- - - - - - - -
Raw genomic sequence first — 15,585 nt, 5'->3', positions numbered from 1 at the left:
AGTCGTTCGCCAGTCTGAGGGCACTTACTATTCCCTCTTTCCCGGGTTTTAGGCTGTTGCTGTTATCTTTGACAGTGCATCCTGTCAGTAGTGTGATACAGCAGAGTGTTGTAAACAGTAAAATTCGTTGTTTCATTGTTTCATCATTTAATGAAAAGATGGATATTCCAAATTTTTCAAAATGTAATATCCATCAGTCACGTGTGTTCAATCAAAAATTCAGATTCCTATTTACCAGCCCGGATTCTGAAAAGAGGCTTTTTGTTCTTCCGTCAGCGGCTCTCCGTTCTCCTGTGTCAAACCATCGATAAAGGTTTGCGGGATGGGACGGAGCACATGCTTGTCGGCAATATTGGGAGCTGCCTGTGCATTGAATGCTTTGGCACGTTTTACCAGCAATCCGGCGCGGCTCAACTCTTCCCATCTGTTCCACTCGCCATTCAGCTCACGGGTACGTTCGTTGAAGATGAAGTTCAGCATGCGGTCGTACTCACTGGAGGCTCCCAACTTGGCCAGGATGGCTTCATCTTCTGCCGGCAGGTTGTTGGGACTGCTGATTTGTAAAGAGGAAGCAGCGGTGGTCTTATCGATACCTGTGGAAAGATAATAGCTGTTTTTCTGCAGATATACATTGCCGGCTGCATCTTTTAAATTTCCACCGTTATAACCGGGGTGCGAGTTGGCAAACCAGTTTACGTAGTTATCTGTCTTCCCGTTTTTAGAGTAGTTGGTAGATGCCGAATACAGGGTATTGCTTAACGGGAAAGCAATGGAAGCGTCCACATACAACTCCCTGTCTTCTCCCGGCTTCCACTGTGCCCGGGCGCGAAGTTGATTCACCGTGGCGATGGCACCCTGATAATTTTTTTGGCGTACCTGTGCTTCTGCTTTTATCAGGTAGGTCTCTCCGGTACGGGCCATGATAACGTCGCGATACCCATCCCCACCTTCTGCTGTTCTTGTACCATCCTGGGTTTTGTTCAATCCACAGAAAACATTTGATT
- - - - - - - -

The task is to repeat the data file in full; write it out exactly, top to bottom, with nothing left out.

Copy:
Raw genomic sequence first — 15,585 nt, 5'->3', positions numbered from 1 at the left:
AGTCGTTCGCCAGTCTGAGGGCACTTACTATTCCCTCTTTCCCGGGTTTTAGGCTGTTGCTGTTATCTTTGACAGTGCATCCTGTCAGTAGTGTGATACAGCAGAGTGTTGTAAACAGTAAAATTCGTTGTTTCATTGTTTCATCATTTAATGAAAAGATGGATATTCCAAATTTTTCAAAATGTAATATCCATCAGTCACGTGTGTTCAATCAAAAATTCAGATTCCTATTTACCAGCCCGGATTCTGAAAAGAGGCTTTTTGTTCTTCCGTCAGCGGCTCTCCGTTCTCCTGTGTCAAACCATCGATAAAGGTTTGCGGGATGGGACGGAGCACATGCTTGTCGGCAATATTGGGAGCTGCCTGTGCATTGAATGCTTTGGCACGTTTTACCAGCAATCCGGCGCGGCTCAACTCTTCCCATCTGTTCCACTCGCCATTCAGCTCACGGGTACGTTCGTTGAAGATGAAGTTCAGCATGCGGTCGTACTCACTGGAGGCTCCCAACTTGGCCAGGATGGCTTCATCTTCTGCCGGCAGGTTGTTGGGACTGCTGATTTGTAAAGAGGAAGCAGCGGTGGTCTTATCGATACCTGTGGAAAGATAATAGCTGTTTTTCTGCAGATATACATTGCCGGCTGCATCTTTTAAATTTCCACCGTTATAACCGGGGTGCGAGTTGGCAAACCAGTTTACGTAGTTATCTGTCTTCCCGTTTTTAGAGTAGTTGGTAGATGCCGAATACAGGGTATTGCTTAACGGGAAAGCAATGGAAGCGTCCACATACAACTCCCTGTCTTCTCCCGGCTTCCACTGTGCCCGGGCGCGAAGTTGATTCACCGTGGCGATGGCACCCTGATAATTTTTTTGGCGTACCTGTGCTTCTGCTTTTATCAGGTAGGTCTCTCCGGTACGGGCCATGATAACGTCGCGATACCCATCCCCACCTTCTGCTGTTCTTGTACCATCCTGGGTTTTGTTCAATCCACAGAAAACATTTGATT